study, the community reported widespread use of this her-
bicide on roadsides, near streambeds, and of course inside
palmito plantations. During our ﬁeld trips we saw empty
kegs of herbicide thrown carelessly inside monoculture
plantations, some close to the streams (AM, pers. observ.).
In addition, local workers of monoculture farmlands esti-
mated that 0.2 L of herbicide dissolved in 2 L of water
were spread per hectare each month, which is within the
limits permitted by the Instituto Nacional de Investigación
Agropecuaria (INIAP) in Ecuador (2–4L/ha).
Stream communities from monoculture lands were
not similar to those in streams draining the other land
uses, mainly because of the high numbers of midges,
Orthocladiinae, in streams draining monoculture lands.
Chironomids are a well-known group of insects tolerant
to environmental extremes and to chemical and organic
pollution. Their high recolonization rates in these habi-
tats are due to their short life cycles and good ﬂight
capacity (Armitage et al. 2012).
Variables responsible for community diﬀerences
Many studies have shown that intensive agricultural
lands have lower evapotranspiration rates than natural
vegetation (Eagleson 1978, Gardner 1983, Canadell
et al. 1996, Costa et al. 2003, Li et al. 2007, Raymond
et al. 2008, Coe et al. 2011), especially in annual crops
and perennial pastures with reduced root density and
8A. MORABOWEN ET AL.
depth (Coe et al. 2011). The root system in forests also
plays a key role in stabilizing stream banks and prevent-
ing erosion (e.g., Chamberlin et al. 1991, Tabacchi et al.
2000). Our results showed that discharge was higher in
streams draining both organic agroforestry farmlands
and palmito monoculture streams, likely because these
streams have a less complex root system in their banks,
causing water to enter streams at a higher rate. In our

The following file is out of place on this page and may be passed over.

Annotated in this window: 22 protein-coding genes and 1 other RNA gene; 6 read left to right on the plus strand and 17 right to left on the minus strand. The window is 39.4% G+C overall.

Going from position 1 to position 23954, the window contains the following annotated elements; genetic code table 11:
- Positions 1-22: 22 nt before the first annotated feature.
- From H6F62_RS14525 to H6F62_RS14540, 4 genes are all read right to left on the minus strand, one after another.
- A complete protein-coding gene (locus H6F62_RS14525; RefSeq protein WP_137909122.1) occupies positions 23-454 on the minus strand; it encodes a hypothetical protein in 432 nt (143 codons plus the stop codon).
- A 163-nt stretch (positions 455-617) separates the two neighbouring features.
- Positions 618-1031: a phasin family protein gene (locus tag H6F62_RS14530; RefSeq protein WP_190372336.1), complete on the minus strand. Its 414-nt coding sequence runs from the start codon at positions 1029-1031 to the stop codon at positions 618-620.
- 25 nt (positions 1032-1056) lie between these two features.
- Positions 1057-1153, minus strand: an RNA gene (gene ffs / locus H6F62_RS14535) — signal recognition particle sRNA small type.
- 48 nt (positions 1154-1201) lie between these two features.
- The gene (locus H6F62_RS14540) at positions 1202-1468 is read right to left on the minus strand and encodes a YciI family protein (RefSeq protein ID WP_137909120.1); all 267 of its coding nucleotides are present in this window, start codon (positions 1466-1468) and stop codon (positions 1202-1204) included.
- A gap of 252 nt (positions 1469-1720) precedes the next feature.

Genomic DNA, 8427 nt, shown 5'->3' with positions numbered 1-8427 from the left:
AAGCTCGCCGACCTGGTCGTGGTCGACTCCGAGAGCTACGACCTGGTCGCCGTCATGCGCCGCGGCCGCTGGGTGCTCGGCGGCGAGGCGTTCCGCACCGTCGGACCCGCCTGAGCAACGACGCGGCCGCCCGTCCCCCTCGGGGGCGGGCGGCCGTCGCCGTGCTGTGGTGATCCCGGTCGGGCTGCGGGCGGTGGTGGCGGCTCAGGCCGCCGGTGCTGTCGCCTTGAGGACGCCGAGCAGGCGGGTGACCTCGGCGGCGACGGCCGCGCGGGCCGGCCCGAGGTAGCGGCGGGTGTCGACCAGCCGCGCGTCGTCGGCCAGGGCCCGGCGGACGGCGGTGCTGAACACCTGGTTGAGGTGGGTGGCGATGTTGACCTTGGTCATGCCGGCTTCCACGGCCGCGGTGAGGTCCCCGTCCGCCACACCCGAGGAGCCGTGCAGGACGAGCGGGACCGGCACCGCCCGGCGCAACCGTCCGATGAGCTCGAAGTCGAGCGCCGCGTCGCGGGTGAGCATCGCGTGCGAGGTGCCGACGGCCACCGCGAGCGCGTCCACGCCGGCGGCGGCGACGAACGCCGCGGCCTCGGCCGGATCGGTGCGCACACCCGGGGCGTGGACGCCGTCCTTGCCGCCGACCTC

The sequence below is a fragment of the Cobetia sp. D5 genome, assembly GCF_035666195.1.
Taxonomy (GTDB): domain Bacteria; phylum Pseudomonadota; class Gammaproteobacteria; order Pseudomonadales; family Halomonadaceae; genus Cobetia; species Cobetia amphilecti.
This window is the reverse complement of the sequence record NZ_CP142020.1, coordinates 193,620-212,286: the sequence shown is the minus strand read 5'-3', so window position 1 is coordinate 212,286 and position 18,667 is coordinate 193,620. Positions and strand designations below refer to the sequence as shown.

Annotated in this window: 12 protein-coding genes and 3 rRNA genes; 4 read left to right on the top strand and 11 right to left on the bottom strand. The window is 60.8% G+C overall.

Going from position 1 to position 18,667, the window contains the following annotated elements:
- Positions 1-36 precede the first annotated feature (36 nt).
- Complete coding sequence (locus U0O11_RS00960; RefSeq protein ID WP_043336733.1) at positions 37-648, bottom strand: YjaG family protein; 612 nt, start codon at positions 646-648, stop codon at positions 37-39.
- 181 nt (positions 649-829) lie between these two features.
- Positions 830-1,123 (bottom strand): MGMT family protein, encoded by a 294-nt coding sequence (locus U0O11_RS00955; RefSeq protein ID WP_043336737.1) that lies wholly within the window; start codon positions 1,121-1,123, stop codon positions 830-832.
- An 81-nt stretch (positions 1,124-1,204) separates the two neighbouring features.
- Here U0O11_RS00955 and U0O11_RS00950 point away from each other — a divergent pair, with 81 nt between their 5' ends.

study, discharge was highly inﬂuential in the distribution
patterns of macroinvertebrates and caused diﬀerences in
benthic invertebrate communities between human-
impacted and forested streams.
The streams draining agroforestry lands and mono-
culture farms were warmer than streams draining forests,
possibly related to the lack of streamside canopy that
exposes streams to high solar radiance, causing higher
runoﬀand making water in these streams warmer and
less oxygenated. The agroforestry lands of the area
were formerly used for cattle grazing (∼6 years ago,
according to land owners), and riparian forest recovery
has probably not yet occurred. The Mashpi drainage
basin has a high level of solar radiance when there is
no cloud cover, making forest cover important for miti-
gating high temperatures. Other studies have also found
that logging in drainage basins leads to an increase in the
average water temperatures of streams (Burton and Lik-
ens 1973, Holtby and Scrivener 1988, St-Hilaire et al.
2000). As stated earlier, the absence of Plecoptera in all
monoculture streams may be caused by these high tem-
peratures. In addition, the dissolved oxygen capacity
decreases with water temperature (Dodds 2002). This
decrease in oxygen could also be aﬀecting communities
in these warmer monoculture streams, although we did
not detect signiﬁcant changes in oxygen concentration
between our streams.
Impact diﬀerences between monoculture and
Less invasive and destructive agricultural practices (i.e.,
preservation of buﬀering vegetation near streams and
avoiding water pollution) have less impact on diversity
and richness of macroinvertebrates, although no signiﬁ-
cant diﬀerence was found for richness. We did ﬁnd
large diﬀerences in the abundance of certain taxa in
communities in streams draining monoculture farm-
lands compared with agroforestry farmlands. None of
the taxa in the main orders (Odonata, Plecoptera, Crus-
tacea, Trichoptera, and Ephemeroptera) disappeared in
taxa did disappear from monoculture streams (e.g., Epi-
gomphus sp., Hyallela sp., Erpetogomphus sp., Austro-
limnius sp., Alisotrichia sp., and Hydroptila sp.).